[PS: There are two elements I wanted to note. First, Quack Pack seems to be the second Disney Afternoon show that utilized title cards (the first being Timon & Pumbaa), which goes to emphasize Disney’s desire to go more cartoony and broad with its output. The second element is a bit more subjective, but Quack Pack seems to be the first Disney Afternoon show to have distinctive A and B-stories. Most of the shows I’ve watched had one main conflict that all the characters more or less had to deal with; here, there’s a distinctive line between the main conflict of an episode and whatever secondary conflict that another character would be involved with. I just thought that was interesting.]
In surprising (lazy) news, today’s Tumblr Tuesday has been released on Wednesday! Did I just blow your mind? No? Well, maybe these Tumblrs will.
Men in Black: The Series combined X-Files with Doctor Who, by way of a… 1970s crime procedural? The stranger thing is that it mostly succeeds. Until…
The Men in Black live action film was released in 1997, pulling in almost $600 million at the box office. The film, like the animated series, was based on a comic written by Lowell Cunningham and illustrated bu Sandy Carruthers, published by Aircel Comics back in 1990. On the off-chance that no one knows the details by now, Men in Black focuses on a team of suited agents dedicated to controlling and regulating the flow of aliens and alien technology that makes its way to earth. The comics, in particular, were more broad, dealing with all sorts of paranormal activity. Think of the original Men in Black as Doctor Who’s Unit team as run by Constantine-clones, which also implies the original comic was not afraid to go to dark, creepier places.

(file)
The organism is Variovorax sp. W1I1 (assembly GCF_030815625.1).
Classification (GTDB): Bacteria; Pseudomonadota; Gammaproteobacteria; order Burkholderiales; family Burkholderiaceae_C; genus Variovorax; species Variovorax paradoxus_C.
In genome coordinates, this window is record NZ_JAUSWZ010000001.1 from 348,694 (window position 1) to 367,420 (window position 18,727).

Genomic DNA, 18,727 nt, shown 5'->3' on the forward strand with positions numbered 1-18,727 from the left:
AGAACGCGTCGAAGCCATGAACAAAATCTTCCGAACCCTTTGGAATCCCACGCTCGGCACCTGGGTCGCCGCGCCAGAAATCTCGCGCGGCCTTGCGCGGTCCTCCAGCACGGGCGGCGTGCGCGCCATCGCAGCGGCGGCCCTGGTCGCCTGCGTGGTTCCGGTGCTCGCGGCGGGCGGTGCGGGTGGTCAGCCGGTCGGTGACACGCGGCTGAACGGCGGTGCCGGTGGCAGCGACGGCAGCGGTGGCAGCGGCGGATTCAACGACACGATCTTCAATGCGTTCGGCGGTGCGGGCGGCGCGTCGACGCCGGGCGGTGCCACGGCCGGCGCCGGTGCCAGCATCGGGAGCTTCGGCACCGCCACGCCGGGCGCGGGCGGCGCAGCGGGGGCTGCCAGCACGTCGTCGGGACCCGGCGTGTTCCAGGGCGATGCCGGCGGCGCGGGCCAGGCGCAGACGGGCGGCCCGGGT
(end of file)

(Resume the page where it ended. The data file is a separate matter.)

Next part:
Of course the movie would be family friendly, and there’s nothing really wrong with that. The animated series, which by all accounts was based on the movie, ultimately had a choice – to cull the tone of the movie, or maybe reach for something larger. Creators Duane Capizzi, Jeff Kline, and Richard Raynis were able to develop a slightly more richer, heavier adaptation. While the show has a typical lightness to it to appeal to kids, there is a surprising weight and pathos to this series early on, a dramatic tinge to the adventures of Agents J and K (and L), particularly in the first season, which I will get to. Men in Black: The Series only has a passing resemblance to the film, instead opting to weave its own intrigue tales of rogue aliens, culling from well-known series such as X-Files, Doctor Who, and 70s cop dramas like The Rockford Files, Dragnet, and Cannon. Even though it gets silly, the show maintains an underlying commitment to its plots, keeping the tension and mystery moving to the very end – at least at first.